If you don’t have a 3D printer yet, or had to level the heating bed manually(?) so far, I’d like to give you 1-2 tips/comments here. Each, really each 3D printer must be levelled for proper prints. I.e. between Hotend and the heating bed only a thin sheet of paper should fit through at each position in the ideal case. Depending on the later adjusted layerheight, one can deviate by 0,x mm from it, but one way or the other: You have damn little leeway, because otherwise your pressure does not stick, or not enough material is pressed by the Hotend.
- Nozzle too high: If the nozzle is too high, not enough pressure can be applied. This way the filament has too little contact with the pressure bed and any foundation can fall off easily.
- Nozzle too low: If the nozzle is too low, the pressure exerted may be too high, making the filament difficult to extrude. This can damage the extruder and the pressure bed.
- Sufficient distance: The best results can be achieved if the nozzle is far enough away. This allows the filament to be pressed onto the pressure bed with sufficient pressure without affecting the material flow.
The larger your pressure surface or when changing material to ABS, for example, the more difficult the leveling becomes. I can never stress it enough. When leveling manually, take time for at least two proper runs. Too quickly the “stupid 3D printer” gets the blame.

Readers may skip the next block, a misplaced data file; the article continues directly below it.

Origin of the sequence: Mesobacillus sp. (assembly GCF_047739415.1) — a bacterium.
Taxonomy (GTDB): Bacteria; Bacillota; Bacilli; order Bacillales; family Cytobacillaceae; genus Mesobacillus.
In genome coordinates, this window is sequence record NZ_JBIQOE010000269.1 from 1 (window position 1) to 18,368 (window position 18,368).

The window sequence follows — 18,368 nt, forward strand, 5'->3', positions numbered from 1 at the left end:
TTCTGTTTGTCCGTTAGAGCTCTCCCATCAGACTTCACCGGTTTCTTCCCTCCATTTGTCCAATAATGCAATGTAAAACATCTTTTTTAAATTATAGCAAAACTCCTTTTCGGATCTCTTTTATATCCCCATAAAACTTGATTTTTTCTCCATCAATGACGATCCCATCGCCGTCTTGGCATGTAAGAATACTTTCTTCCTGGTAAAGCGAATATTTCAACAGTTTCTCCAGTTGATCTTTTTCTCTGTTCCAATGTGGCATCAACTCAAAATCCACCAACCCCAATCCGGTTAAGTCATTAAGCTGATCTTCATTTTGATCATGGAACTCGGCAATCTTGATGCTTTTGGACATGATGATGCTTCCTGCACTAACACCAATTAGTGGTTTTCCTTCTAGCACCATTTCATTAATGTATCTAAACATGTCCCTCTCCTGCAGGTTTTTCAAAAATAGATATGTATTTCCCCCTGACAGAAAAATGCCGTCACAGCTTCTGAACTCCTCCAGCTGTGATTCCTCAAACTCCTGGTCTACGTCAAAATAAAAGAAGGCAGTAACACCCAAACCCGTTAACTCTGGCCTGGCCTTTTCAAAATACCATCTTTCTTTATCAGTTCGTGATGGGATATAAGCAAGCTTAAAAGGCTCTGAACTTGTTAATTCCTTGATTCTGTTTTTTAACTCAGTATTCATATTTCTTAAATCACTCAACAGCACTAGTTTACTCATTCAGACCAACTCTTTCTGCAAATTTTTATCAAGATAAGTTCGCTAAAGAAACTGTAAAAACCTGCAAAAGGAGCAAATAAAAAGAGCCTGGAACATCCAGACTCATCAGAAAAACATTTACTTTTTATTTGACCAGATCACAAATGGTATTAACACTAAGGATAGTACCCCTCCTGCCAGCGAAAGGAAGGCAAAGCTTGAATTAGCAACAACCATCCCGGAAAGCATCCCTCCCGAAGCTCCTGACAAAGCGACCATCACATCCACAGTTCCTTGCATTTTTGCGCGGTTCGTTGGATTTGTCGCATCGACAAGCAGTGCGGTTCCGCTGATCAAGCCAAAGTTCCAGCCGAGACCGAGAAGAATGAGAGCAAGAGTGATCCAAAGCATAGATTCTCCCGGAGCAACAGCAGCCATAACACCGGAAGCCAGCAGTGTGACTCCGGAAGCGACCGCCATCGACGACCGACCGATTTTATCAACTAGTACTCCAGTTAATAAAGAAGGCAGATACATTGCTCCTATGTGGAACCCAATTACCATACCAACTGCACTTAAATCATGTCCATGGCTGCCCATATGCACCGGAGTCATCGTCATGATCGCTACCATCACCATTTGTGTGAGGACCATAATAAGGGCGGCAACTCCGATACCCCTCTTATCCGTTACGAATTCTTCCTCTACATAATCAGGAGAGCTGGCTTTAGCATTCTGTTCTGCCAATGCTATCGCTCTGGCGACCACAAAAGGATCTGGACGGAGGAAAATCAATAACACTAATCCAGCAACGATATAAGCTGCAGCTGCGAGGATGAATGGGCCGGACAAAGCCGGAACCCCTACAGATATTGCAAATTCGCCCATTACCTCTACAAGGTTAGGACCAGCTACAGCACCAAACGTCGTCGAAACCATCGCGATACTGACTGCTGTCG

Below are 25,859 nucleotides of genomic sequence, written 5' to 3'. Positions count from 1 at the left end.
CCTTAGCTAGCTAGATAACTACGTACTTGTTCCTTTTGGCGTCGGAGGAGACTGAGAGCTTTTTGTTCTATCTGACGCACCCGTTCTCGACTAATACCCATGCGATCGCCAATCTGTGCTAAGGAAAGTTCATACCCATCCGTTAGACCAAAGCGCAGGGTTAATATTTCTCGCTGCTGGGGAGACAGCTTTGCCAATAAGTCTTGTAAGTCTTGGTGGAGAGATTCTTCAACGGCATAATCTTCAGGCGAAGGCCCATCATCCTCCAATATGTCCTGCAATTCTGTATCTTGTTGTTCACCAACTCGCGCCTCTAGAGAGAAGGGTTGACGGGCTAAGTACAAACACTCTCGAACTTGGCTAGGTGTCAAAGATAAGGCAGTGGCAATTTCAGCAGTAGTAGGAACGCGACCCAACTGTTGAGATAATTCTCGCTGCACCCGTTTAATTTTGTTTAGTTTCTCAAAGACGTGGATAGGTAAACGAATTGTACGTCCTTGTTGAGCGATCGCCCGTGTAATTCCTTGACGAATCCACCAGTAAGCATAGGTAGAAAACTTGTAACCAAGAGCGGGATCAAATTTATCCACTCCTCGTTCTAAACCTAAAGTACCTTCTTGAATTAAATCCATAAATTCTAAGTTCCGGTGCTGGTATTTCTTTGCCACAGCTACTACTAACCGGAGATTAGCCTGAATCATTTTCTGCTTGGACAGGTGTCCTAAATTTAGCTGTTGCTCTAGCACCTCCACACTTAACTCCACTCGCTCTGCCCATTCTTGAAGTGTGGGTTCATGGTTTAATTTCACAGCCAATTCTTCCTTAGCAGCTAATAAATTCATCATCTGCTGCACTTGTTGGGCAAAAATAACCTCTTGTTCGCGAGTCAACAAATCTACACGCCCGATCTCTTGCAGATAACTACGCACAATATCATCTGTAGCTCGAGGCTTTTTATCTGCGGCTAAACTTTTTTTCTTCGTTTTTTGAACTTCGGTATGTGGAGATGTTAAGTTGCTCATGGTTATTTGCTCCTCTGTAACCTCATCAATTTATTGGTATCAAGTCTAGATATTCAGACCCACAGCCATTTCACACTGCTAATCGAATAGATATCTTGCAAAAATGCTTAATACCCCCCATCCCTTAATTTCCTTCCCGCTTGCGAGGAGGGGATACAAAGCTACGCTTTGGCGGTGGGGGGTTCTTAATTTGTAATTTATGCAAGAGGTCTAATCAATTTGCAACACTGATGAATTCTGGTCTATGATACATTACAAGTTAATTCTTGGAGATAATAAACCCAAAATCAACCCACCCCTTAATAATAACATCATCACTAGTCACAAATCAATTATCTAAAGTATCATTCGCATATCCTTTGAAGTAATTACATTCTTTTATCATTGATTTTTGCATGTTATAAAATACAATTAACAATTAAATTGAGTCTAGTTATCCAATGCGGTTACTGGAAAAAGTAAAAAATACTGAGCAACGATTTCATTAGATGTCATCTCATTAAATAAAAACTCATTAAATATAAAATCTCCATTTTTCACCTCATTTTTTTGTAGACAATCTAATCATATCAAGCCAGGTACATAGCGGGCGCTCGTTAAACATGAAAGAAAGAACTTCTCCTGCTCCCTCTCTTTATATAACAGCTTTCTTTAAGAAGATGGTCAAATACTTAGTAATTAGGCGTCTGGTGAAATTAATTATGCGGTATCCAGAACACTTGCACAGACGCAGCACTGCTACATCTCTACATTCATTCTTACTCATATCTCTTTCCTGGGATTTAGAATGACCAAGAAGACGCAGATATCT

The Creality CR-10S Pro can level automatically, can’t it? Why do I write this? What exactly is that? I’m of the opinion that every 3D printer nerd should have its basics. This drastically eliminates mistakes and increases the basic understanding extremely. Of course you should manually (see point 2 above) make sure that the heating bed is properly aligned. This means that the automatic compensation will be used even less later (which would lead to a worse print image). In passing the meaning or the bonus of a leveling sensor is downgraded ;-).
With autoleveling, the print head runs a 4×4 grid (i.e. 16 positions) and detects any unevenness. With a 30 x 30 cm metal heating bed these are unavoidable. These are then included in the later pressure.